When I first heard of this I assumed it was a modern “reimagining” of Dolemite. Instead it looks to be about Rudy Ray Moore himself, and looks like it might be pretty good.
Out on Netflix as of yesterday, it’s excellent.
Yeah, I enjoyed it as well. You can feel that everyone involved had great reverence for the period and the people they’re playing. Loved every scene with Wesley Snipes.
Back in the day my friend and I went to see RRM at a little dive in Oakland. We were fearless, I guess, But on the way home we were improvising our own verses to “Signifying Monkey”.
Incidentally, if you’re left with a desire for the real thing, not only is Dolemite available for watching on Youtube, but so is this, which I think is a lot better:
This is probably the best movie Netflix has released. Good from start to finish.
Yeah, this was a hoot. It’s maybe a bit uniformly sweet, but it’s really hard not to like its heart, which is so thoroughly good-natured that they didn’t even make villains of the Bihari brothers.
Eddie Murphy was great, and for someone who spent so much of his career mugging for the audience, he’s capable of some beautiful subtlety in his face.
The unsubtle broadness is highly entertaining, too. And I loved RRM’s confusion trying to understand why the hell people were watching Billy Wilder’s The Front Page: “This movie is playing across the whole country, and they ain’t got no titties, no funny, and no kung fu!”
I seem to have completely missed out on this guy growing up. Should I watch (OG) Dolemite first, and/or listen to some of his comedy?
Black Dynamite was kind of a send up of Dolomite, plus a bit of Shaft. Same with I’m Gonna Get you Sucka.
His story is actually really cool. He was an older comedian who never made it and tried to reinvent himself several times, even doing vaudeville. But he heard on the street (literally, from homeless guys) these crazy made up singsong stories about this fictional over the top pimp called Dolomite. So he goes and PAYS the street guys for their characters and stories and then reinvents himself in a hugely funny and popular way. Along the way he invented a certain style of sing song rhyming and profanity laced poetry delivered in an over the top manner.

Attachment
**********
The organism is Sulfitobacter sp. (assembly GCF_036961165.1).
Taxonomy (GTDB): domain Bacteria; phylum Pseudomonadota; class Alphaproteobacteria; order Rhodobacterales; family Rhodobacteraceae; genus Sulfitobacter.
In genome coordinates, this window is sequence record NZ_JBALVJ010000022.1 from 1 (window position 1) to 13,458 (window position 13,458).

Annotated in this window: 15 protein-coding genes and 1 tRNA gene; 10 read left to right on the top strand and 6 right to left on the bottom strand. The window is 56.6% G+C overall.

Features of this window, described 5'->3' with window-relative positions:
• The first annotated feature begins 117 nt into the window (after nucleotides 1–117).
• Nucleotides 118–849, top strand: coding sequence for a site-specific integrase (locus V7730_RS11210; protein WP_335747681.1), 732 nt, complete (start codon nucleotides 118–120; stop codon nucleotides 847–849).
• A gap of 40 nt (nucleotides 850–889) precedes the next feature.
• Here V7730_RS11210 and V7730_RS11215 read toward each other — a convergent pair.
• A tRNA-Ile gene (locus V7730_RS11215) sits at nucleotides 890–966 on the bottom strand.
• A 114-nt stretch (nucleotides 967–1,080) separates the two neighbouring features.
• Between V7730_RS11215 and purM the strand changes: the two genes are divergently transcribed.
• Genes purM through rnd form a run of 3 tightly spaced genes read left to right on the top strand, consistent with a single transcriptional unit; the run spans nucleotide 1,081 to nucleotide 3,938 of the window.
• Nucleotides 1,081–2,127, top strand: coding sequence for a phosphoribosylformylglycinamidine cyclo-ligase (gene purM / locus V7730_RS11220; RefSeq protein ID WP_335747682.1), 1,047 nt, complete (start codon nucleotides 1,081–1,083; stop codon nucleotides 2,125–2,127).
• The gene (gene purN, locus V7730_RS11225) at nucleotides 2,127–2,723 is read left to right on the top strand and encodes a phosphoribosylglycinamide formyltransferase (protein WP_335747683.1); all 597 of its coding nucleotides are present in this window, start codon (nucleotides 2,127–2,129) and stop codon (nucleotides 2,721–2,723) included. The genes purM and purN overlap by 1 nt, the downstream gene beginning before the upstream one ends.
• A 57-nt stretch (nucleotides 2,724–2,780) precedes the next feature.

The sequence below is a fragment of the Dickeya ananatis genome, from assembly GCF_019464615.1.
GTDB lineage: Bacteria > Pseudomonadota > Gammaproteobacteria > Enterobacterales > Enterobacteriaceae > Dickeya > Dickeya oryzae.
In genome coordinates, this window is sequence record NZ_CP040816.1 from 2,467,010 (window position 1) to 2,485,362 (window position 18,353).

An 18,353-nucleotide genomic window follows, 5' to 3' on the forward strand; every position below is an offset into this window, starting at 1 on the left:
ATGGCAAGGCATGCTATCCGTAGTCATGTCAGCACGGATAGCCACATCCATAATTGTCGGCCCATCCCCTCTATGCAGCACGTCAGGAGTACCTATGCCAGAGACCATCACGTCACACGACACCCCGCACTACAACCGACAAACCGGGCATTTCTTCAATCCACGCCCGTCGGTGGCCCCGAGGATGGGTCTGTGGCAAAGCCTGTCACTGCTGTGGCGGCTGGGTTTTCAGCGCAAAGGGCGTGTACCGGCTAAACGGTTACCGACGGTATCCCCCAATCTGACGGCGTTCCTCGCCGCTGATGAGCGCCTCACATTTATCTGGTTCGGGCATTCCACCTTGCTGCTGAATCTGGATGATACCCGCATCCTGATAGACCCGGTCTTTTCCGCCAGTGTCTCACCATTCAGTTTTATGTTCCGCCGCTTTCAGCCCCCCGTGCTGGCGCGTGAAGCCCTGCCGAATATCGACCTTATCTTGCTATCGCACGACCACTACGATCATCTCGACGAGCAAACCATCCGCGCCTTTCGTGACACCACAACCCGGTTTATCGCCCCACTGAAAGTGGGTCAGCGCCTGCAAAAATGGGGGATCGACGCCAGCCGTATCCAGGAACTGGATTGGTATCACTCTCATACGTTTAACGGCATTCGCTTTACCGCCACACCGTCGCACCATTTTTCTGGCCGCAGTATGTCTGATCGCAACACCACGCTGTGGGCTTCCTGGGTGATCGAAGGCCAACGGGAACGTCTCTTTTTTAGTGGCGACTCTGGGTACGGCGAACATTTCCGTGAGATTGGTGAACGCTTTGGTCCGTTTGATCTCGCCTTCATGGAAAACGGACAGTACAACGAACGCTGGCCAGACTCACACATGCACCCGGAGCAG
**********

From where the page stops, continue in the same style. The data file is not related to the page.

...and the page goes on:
The movie argues that he invented rap, and even gives him the tagline of “The Godfather of Rap”. While the music of rap came from jazz, blues, R&B, etc., I would argue they are right, the type of delivery comes from … perhaps him? Or at least guys like him.
Just watch this first then if you are motivated check out the actual movies. The movie they make is actually a mashup of two films with scenes from both.
Yeah, agreed, watch this first. Check out the actual Dolomite movie if you want, or go with the superior Black Dynamite.
There are scenes in Black Dynamite I think straight from the Dolemite movies. Bullhorn also clearly based on him. One of my only problems with BD is they don’t give Moore any kind of shout out in the credits.
If you google there’s a few articles out there on his influence in rap. Snoop who cameos has said without Moore there’d be no Snoop Dog.
Start here. (Obviously NSFW)
@Telefrog I just noticed this isn’t in the movies sub forum it really should be moved
What a great movie. This movie had so much heart. Right from the beginning when he says how he never gets ahead and isn’t worth anything, I love the way these people that barely work with him get behind him and start helping him out.
What really took me by surprise was the very end, when its revealed that RRM was a real person, and this was a real movie, and all this was based on a true story. I just figured it was all too outrageous to be true. Honestly, if they hadn’t shown scenes at the end of the real RRM and the real Dolemite, I still would have thought it was “based on” a true story but mostly flight of fancy (which might still be the case, mind you, but it sure resulted in a movie that looked like the one we saw get made).
That was beautiful.